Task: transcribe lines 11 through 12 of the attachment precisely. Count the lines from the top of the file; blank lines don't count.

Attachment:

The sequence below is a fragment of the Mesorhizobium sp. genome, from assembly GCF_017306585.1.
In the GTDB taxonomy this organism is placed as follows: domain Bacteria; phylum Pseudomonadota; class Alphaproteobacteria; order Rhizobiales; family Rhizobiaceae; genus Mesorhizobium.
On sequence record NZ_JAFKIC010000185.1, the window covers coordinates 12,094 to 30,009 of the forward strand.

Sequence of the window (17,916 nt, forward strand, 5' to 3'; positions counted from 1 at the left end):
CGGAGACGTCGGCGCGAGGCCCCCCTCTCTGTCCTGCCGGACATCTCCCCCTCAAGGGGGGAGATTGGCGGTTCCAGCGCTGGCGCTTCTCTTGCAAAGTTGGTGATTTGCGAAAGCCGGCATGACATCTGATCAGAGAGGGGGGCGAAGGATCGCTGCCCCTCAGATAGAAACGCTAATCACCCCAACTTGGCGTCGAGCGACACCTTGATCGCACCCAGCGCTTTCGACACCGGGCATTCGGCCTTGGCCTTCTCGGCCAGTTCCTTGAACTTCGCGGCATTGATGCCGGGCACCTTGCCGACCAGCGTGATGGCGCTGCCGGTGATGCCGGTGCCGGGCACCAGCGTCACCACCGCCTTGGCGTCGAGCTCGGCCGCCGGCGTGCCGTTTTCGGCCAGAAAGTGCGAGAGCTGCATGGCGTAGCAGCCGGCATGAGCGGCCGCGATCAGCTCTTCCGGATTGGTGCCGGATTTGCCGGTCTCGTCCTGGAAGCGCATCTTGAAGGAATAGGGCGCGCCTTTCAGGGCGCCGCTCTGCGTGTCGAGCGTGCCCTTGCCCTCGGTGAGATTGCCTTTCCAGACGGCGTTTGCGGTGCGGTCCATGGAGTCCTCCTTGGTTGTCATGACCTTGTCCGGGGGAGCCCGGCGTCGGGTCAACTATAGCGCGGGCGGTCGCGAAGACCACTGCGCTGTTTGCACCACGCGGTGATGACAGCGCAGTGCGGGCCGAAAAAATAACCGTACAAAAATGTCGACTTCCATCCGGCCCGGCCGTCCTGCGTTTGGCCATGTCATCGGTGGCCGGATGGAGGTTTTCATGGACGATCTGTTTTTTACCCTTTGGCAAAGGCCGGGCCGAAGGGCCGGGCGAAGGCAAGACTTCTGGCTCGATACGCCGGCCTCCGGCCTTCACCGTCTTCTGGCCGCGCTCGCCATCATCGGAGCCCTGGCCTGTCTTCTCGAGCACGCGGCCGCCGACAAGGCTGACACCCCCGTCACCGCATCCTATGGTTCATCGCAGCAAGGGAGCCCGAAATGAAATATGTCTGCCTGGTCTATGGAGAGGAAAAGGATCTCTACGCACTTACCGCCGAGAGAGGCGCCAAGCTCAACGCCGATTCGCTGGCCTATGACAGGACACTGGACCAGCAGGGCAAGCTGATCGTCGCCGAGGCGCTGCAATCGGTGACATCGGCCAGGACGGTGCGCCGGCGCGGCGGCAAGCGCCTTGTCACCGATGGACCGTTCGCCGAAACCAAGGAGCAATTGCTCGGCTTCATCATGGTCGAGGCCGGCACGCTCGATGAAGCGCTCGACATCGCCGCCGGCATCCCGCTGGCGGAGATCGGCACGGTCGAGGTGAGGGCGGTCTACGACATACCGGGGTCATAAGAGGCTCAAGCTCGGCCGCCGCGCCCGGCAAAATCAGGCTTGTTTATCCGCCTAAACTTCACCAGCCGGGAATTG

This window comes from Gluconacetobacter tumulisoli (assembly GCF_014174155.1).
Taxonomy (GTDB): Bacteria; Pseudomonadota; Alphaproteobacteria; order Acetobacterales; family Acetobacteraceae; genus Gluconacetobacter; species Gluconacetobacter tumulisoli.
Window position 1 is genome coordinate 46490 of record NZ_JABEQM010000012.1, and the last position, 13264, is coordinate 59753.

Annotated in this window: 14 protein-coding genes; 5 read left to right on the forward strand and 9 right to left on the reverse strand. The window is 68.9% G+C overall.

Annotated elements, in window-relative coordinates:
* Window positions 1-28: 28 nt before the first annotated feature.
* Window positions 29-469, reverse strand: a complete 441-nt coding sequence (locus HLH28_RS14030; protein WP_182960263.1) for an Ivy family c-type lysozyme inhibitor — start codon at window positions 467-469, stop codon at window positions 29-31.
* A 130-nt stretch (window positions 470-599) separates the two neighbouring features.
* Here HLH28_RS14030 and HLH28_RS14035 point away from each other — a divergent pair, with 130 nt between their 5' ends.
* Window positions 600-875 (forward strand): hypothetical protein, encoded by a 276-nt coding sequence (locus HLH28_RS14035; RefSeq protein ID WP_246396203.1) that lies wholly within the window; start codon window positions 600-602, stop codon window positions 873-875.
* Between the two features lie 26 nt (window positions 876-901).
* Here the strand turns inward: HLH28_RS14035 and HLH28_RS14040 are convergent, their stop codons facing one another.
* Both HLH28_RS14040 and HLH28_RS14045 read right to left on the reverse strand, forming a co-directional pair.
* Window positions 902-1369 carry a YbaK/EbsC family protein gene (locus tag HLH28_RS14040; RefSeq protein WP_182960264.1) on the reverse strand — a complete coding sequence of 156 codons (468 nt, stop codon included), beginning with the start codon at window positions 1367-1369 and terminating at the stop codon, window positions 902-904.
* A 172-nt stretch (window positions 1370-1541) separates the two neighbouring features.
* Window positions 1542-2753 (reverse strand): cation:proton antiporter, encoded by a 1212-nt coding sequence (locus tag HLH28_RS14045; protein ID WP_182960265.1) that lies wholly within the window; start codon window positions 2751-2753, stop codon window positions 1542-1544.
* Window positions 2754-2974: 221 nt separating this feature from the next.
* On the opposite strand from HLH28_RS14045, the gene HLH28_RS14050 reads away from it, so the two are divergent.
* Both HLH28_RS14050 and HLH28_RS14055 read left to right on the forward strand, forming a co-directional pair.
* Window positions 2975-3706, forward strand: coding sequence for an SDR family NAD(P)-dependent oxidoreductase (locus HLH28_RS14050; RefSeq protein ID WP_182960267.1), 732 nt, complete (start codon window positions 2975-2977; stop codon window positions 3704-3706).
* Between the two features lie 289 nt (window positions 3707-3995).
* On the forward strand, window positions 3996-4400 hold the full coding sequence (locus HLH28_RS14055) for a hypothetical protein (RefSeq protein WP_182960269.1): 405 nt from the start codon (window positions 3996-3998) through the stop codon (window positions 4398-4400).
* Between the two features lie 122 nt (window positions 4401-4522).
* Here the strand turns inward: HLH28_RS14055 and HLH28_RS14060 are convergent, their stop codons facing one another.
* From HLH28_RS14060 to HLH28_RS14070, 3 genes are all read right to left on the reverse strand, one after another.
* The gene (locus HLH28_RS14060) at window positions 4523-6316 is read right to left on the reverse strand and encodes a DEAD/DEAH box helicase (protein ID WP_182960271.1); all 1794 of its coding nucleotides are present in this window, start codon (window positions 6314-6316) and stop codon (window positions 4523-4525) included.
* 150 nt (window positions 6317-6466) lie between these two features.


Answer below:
* Window positions 1-28: 28 nt before the first annotated feature.
* Window positions 29-469, reverse strand: a complete 441-nt coding sequence (locus HLH28_RS14030; protein WP_182960263.1) for an Ivy family c-type lysozyme inhibitor — start codon at window positions 467-469, stop codon at window positions 29-31.